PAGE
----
People often talk about cannabis prohibition as if it was just a law and that was that. The reality is that enforcing cannabis prohibition not only costs a large amount of money, but it also prevents a large amount of money from being made. As this article will argue, cannabis prohibition is a colossal waste of money, so much so that it’s worth repealing it on that basis alone.
The cost of cannabis prohibition is close to half a billion dollars a year. This is comprised of two groups of costs: the direct cost of enforcing prohibition, and the opportunity cost of prohibition.
The direct cost of enforcing prohibition chiefly includes prison costs, court costs and Police costs.
The British Liberal Democrats found that over a million hours of British Police time were wasted every year on the enforcement of cannabis prohibition. This came at the cost of £31,000,000 annually. Assuming similar rates of Police enforcement intensity, we can adjust these figures to account for the smaller New Zealand population. This works out to about 80,000 hours of New Zealand Police time (about 50 full-time staff) at the annual cost of about $6,000,000.
A study by Harvard economist Jeffrey Miron estimated that the American federal government spends USD8,700,000,000 annually on enforcing cannabis prohibition. Adjusted for population size and currency, this suggests that something in the range of $200,000,000 is spent annually in New Zealand to enforce cannabis prohibition (this includes court and prison costs as well as Police costs).
Potentially much greater than this is the opportunity cost of prohibition.
The Miron report linked above suggested that America loses a similar amount from taxation opportunities to what it loses from having to pay to enforce prohibition. Converted to the scale of New Zealand, that suggests that around $200,000,000 in potential tax revenue from legal cannabis sales are instead funnelled into the pockets of criminal gangs.
Other studies suggest similar figures. According to Shamubeel Equab, who wrote a report commissioned by the New Zealand Drug Foundation, up to $240,000,000 could be claimed in tax annually from a regulated drug market.
This is supported by other calculations. The state of Colorado, with a similar population to New Zealand, sells $2,000,000,000 worth of cannabis a year. If a similar amount was sold in New Zealand, that would mean that $300,000,000 of GST would be collected on it.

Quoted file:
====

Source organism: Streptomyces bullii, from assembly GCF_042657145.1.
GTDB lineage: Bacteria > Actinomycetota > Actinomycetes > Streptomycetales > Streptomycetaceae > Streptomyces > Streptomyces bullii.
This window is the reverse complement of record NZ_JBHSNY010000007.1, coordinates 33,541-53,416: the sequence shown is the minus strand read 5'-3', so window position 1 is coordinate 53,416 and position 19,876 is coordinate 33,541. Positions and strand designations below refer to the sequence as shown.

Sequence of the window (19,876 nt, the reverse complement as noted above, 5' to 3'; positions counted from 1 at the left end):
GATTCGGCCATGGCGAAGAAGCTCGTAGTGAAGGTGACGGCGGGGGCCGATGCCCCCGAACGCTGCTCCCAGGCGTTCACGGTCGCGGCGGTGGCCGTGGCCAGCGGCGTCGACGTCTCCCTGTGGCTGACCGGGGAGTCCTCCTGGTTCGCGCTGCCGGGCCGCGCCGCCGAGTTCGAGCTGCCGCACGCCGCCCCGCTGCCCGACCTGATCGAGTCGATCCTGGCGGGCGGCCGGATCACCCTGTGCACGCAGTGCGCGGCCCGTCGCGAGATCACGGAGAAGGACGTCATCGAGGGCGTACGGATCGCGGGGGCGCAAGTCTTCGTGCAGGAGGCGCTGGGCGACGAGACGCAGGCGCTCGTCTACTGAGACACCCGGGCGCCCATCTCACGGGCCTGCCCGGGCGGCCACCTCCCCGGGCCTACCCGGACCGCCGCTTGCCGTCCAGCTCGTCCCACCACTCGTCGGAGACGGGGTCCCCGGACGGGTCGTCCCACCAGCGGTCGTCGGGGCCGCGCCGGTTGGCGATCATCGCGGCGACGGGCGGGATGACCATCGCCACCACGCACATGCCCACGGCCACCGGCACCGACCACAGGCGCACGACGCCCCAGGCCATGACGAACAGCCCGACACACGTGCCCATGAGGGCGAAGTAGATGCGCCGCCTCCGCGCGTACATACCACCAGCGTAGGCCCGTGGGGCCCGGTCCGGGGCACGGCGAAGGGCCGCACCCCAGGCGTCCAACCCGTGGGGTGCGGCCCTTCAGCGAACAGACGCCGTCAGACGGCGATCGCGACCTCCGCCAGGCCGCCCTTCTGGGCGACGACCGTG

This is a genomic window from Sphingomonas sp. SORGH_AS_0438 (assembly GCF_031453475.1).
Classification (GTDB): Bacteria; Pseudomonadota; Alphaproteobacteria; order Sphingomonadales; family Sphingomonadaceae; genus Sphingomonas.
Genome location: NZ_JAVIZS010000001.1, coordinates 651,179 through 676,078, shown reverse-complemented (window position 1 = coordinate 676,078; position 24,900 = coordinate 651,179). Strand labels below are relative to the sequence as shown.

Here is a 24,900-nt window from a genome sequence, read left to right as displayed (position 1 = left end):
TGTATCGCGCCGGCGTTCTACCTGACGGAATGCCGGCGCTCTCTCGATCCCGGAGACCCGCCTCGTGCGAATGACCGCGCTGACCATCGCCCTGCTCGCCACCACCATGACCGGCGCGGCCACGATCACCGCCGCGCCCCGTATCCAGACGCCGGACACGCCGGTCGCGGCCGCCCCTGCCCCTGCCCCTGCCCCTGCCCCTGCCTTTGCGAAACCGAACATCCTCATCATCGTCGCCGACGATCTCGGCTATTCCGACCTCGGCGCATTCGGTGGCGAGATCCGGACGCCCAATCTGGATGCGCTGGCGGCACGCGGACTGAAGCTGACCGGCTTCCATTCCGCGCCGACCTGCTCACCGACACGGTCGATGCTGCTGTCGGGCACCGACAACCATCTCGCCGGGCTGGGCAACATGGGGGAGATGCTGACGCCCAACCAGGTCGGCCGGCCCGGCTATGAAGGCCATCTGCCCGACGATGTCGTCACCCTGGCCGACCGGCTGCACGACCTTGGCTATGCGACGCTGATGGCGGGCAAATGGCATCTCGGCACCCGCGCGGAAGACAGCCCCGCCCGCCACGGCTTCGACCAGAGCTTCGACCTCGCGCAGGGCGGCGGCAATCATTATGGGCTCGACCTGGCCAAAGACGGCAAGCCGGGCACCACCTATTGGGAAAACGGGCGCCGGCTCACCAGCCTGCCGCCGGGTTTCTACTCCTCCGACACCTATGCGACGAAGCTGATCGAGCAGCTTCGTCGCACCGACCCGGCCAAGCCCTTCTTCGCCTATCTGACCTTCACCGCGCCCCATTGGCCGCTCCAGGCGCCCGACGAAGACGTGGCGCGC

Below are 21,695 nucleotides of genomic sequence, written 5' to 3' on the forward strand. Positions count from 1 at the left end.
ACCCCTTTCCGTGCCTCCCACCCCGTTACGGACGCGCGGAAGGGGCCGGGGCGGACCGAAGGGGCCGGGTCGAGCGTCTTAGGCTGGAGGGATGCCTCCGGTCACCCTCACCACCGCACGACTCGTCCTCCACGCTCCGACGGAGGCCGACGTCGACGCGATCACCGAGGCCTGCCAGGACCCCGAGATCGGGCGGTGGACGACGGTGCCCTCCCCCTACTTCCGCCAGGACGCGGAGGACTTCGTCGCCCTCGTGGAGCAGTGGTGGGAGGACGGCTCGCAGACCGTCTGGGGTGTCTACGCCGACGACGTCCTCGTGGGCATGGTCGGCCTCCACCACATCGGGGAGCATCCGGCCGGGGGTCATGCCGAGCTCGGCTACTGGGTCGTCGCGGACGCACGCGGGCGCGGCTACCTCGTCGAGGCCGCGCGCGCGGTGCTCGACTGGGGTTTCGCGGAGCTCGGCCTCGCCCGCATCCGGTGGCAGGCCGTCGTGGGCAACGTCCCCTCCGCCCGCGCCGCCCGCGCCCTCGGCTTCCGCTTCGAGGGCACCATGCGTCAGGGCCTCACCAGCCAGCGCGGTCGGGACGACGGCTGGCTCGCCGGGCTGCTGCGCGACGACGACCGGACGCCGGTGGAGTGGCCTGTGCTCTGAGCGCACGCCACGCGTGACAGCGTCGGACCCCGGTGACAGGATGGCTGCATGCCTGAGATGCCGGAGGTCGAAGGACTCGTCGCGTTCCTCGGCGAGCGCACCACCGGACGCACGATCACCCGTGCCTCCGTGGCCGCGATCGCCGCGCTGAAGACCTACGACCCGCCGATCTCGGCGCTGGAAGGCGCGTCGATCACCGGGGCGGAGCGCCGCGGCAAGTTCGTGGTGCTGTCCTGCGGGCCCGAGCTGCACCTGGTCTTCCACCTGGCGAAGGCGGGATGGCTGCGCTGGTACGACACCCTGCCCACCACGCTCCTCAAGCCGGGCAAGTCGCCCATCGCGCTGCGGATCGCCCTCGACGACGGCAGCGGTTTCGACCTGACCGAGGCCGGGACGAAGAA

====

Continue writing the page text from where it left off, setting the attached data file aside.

So, as mentioned earlier, the combined cost of all of the aspects of cannabis prohibition is about half a billion dollars per year.
This is a lot of money for something that arguably has no benefit at all. Even if one charitably conceded that a majority of people wanted cannabis prohibition (they don’t), or that cannabis prohibition prevented a significant amount of cannabis getting into the hands of young people (it doesn’t), $400,000,000 is a great deal of money, especially when considered on an annual basis. It’s about $150 a year for every taxpayer.
Had the Fifth National Government legalised cannabis at the start of their term in 2008, New Zealand would have already saved at least $4,000,000,000. The asset sales campaign run by the National Party raised barely more than this, and that was at the draconian cost of losing ownership of these assets forever.
It sounds incredible, but it’s hard to deny the maths. If the Fifth National Government had legalised cannabis instead of selling state assets, they would have raised almost the same amount of money – without losing ownership of the assets. They sold the country out from under us for effectively nothing.
Worst of all is that New Zealand is borrowing money from overseas sources to pay for the deficits that we’re running in order to finance this prohibition. So not only did we not save $4,000,000,000, but we’re paying interest on those billions – just to imprison our own young people for growing medicinal plants.
Cannabis prohibition should be repealed because it simply isn’t worth the money. The total losses to the New Zealand economy from cannabis prohibition cannot be justified – even if it was charitably conceded that there was some benefit to prohibition. It would be much better to make cannabis legal, which would save hundreds of millions currently wasted on enforcement, as well as gathering hundreds of millions in tax revenue.
This article is an excerpt from The Case For Cannabis Law Reform, compiled by Vince McLeod and due for release by VJM Publishing in the summer of 2018/19.